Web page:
Six tasty secrets about coffee (and one gross one)

From Oak Lake’s master roaster

I met Mike Hatfield over a steaming cup of coffee at an artists’ reception in Virden not long ago. I’ve never met anyone with so much coffee knowledge and so much enthusiasm for the subject!

Hatfield is a semi-retired insurance broker who lives in Oak Lake with his wife Eileen. He’s been drinking coffee most of his life, but a holiday in Mexico shifted his thinking about his favorite drink completely.

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“My wife and I were travelling in Puerto Morelos, Mexico a number of years ago when I had my first really amazing cup of coffee… My server told me the resort bought their coffee beans from a local roaster… I spent a full week in total coffee bliss.”

That launched him on a quest back in Canada, trying new varieties of coffee beans and roasting them in small batches for himself, family and friends.

Word spread and demand grew so he bought a commercial roaster and began selling his products online and at Virden’s Hi-Way Grocery under the name Cornerstone Coffee Roasting Co.

I asked him to share some of what he’s learned about the bean and the brew over the years:

1)  There are two main species of coffee plant - Arabica and Robusta. Robusta beans (with their burnt-rubber flavours) have a much higher caffeine content than Arabica, but are considered inferior. Arabica coffee requires high altitude to grow and a climate with distinct rainy and dry seasons.

2)  Coffee beans go through colour phases.

The “bean” is actually the pit of a red fruit called a coffee cherry. The pit inside the cherry is a light green. It turns from green to brown when it’s roasted and the natural sugars and oils are taken to around 250°C. That’s when they caramelize, creating the rich brown, oily beans we know and love. 

3) It takes a lot of water to produce one cup of coffee.

It takes around 100 litres of water to grow and process enough beans for one cup of coffee.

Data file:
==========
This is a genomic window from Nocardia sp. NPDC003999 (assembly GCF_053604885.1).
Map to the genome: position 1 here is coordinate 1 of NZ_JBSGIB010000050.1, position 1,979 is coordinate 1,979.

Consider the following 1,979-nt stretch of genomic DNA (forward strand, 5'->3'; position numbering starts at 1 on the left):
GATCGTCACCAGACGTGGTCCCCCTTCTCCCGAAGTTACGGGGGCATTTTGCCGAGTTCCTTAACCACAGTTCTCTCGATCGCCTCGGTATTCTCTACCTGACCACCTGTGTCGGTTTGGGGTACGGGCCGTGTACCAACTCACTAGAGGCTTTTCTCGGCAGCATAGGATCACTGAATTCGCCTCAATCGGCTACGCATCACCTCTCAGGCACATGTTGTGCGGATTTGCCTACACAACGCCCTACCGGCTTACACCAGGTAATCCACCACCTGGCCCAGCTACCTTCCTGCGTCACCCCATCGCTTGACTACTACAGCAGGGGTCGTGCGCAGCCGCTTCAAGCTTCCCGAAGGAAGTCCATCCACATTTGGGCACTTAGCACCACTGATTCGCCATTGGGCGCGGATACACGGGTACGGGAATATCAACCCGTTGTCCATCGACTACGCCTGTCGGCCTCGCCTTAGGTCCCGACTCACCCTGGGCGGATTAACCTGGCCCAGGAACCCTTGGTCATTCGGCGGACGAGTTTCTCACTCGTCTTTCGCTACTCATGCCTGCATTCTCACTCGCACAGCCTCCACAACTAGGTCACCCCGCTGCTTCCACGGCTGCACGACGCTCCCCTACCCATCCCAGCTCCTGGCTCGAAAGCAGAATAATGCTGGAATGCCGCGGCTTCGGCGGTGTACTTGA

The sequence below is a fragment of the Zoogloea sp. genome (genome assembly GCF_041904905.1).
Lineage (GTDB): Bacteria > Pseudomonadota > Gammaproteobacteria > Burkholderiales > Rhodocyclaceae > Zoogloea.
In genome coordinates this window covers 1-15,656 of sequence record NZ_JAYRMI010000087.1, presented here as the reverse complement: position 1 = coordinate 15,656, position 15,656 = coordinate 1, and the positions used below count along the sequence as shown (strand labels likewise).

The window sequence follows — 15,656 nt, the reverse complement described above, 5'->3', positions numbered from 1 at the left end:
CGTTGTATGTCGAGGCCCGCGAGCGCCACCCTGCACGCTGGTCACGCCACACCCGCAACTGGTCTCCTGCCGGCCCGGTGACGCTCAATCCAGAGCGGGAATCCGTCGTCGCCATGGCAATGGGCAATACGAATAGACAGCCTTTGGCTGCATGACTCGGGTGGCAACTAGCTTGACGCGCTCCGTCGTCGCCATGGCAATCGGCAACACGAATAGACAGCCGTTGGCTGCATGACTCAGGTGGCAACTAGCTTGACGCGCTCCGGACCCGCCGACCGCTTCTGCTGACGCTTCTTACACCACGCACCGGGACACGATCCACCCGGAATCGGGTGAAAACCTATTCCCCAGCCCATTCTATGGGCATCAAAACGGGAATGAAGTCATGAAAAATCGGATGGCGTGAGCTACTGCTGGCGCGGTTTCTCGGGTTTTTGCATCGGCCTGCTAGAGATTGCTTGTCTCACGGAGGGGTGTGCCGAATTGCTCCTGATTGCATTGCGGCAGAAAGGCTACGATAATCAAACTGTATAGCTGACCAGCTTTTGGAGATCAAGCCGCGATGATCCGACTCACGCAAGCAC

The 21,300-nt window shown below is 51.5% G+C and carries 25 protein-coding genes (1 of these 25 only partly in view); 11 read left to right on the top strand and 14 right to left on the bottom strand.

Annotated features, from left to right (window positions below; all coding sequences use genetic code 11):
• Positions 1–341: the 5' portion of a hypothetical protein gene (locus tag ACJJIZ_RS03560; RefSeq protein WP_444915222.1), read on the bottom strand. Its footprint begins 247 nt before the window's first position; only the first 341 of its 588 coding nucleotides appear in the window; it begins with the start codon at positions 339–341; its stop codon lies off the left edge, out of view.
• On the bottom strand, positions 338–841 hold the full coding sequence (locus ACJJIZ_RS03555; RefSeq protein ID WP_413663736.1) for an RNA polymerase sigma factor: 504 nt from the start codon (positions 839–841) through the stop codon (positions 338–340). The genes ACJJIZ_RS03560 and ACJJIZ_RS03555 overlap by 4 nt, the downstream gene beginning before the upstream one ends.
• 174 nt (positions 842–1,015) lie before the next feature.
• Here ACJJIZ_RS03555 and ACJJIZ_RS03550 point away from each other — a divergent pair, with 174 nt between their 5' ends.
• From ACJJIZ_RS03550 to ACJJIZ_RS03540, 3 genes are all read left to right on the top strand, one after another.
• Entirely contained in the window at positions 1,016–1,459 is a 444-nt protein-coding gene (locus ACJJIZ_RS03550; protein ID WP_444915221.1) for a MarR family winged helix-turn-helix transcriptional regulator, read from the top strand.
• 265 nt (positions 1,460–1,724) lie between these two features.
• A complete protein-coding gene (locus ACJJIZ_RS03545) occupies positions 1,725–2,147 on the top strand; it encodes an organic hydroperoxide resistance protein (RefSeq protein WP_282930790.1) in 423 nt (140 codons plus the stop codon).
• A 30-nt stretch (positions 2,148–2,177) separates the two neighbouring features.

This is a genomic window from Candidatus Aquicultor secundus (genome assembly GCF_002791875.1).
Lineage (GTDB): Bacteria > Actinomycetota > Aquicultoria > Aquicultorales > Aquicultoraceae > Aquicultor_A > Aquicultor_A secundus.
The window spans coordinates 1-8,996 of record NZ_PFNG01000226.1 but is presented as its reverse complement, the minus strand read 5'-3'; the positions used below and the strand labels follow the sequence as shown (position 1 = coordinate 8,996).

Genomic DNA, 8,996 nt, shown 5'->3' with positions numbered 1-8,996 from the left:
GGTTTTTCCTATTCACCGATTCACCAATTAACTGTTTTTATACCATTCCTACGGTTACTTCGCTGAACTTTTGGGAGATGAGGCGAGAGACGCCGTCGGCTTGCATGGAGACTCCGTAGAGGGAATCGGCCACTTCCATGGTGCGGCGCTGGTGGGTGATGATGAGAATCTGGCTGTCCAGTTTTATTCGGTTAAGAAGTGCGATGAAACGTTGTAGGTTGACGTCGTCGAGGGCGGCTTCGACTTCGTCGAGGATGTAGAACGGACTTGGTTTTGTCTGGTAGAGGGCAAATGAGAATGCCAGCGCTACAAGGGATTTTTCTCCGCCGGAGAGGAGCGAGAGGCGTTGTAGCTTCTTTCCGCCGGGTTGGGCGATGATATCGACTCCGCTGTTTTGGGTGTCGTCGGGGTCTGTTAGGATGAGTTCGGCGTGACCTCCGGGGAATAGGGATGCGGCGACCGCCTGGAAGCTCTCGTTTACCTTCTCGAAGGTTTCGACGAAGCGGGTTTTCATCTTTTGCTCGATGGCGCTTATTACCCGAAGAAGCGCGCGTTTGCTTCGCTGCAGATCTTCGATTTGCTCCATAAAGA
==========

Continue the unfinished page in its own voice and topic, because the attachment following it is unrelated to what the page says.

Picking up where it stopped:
4) Coffee was discovered by goats!

Legend has it that a goat herder discovered coffee when his goats ate some coffee cherries and went a bit wild with the caffeine high. The fact is, coffee was originally eaten by humans as a food rather than a drink. Early African tribes would mix the coffee fruit and seeds with animal fat to make a sort of energy snack.

5) Coffee and petroleum products have something in common.

Coffee is the second most traded commodity around the world after oil.

6) Most coffee is harvested by hand.

The vast majority of quality coffee is hand picked. Around 25 million farmers around the world depend on growing coffee for their livelihoods, the vast majority in relatively poor countries. So how you choose to buy your coffee can have a significant impact on their lives.

7) The world’s weirdest and most expensive coffee is….

… kopi luwak. Originally from Indonesia, this unique coffee is harvested after being digested and excreted by the Asian palm civet, a small catlike mammal. They say the digestion process gives the coffee a complex, rounded taste. Consumers are willing to pay $50 or more per cup.

 

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